Your 401(k) or individual retirement account is supposed to provide income that you can draw from during your retirement years. However, if you do well financially and make some strong moves along the way, you may never need the money.
At that point, your account will fit into your estate plan. The IRS has recently implemented a change that will allow you to keep more money in the account if you have a traditional IRA or a 401(k), and we will explain the details in this post.
Required Minimum Distributions
Contributions into individual retirement accounts and 401(k) plans are made before taxes have been paid on the income. The tax deferral is a benefit, because you pay taxes on less income each pay period.
On the negative side of the coin, the distributions are subject to regular income taxes since taxes have never been paid on the income. The SECURE Act that was enacted at the end of 2019 raised the age at which you are required to take distributions from 70.5 to 72.
Another piece of legislation that has been dubbed SECURE Act 2.0 has been working its way through the legislative process for about a year at this point. It would gradually raise the age from 72 to 75, and we will share new information about the bill’s progress when it becomes available.
Roth Individual Retirement Accounts
If you have a Roth individual retirement account, you deposit money into the account after you have paid taxes on the income. As a result, you do not have to report distributions that you choose to take, and you are never compelled to take required minimum distributions (RMDs).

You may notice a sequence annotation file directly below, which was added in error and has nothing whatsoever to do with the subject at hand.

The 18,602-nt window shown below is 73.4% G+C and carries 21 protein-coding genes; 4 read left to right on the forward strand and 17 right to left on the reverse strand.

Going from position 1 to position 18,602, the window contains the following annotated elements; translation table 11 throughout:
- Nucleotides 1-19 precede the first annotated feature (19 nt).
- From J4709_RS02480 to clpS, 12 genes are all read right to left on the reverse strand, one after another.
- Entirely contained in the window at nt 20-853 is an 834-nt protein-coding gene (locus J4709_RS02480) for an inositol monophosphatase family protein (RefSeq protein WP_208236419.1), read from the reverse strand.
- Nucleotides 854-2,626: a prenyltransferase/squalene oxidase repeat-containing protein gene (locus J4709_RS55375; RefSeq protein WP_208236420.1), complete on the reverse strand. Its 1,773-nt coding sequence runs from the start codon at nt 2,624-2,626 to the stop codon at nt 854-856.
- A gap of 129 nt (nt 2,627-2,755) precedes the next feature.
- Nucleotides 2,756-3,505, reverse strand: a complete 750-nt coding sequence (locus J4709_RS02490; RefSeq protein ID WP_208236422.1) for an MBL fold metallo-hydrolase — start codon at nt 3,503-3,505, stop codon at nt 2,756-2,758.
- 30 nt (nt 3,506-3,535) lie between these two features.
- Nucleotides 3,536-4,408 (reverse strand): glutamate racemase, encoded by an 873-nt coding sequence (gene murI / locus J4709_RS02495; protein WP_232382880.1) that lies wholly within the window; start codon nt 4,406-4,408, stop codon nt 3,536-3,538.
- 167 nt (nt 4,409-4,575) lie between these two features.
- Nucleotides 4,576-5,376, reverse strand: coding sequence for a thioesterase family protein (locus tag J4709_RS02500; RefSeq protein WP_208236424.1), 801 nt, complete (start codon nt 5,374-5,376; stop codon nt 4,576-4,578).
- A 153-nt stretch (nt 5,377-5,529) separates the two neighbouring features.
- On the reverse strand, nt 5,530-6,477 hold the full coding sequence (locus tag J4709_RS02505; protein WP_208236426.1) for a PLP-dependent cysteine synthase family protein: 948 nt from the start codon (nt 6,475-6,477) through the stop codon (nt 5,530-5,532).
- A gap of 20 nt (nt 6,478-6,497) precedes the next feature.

RMD Calculation Change
Now that we have shared the necessary background information, we can pass along the news about required minimum distributions. The IRS is now using a different formula to calculate the amount that must be taken out of individual retirement accounts and 401(k) plans.
They made this change because the life expectancy for a 72-year-old has increased to 84.6 years. It was previously 82.4 years.
The IRS has created an IRA required minimum distribution table for 2022, and you divide the number that corresponds to your age by the balance of your retirement account. To give you an idea, a 73-year-old person with $1 million in their account would be required to accept $37,736.
Additional SECURE Act 2.0 Changes
In addition to the increase in the RMD age to 75, there are some other significant changes in the piece of legislation that is making its way through Congress.
A provision in the measure would compel employers to enroll employees into their retirement savings plans. Any employee that does not want to participate would have the right to opt out, but they would be automatically enrolled.
Student loans have been in the news over recent years, and a lot of workers with student debt do not contribute into retirement savings plans because they cannot afford to do so. Under the terms of SECURE Act 2.0, employers would be able to provide retirement account matches of student loan payments.
There would also be a catch-up contribution increase for workers that are between 62 and 64 years of age. They would be able to contribute an additional $10,000 into their 401(k) plans each year.
Attend a Complimentary Seminar!
We conduct seminars on a regular basis that cover important elements of the estate planning process. These events are held at comfortable locations around our service areas, and we get a lot of positive feedback from attendees.
There is no charge to attend our seminars, so this is a fantastic opportunity to make a connection with our firm. If you are interested, you can see the dates and obtain registration information if you visit our seminar page.
Need Help Now?
We are ready to spring into action if you would like to work with an attorney to put a plan in place. You can schedule a consultation at our Glastonbury or Westport, CT estate planning offices if you call us at 860-548-1000, and you can use our contact form send us a message.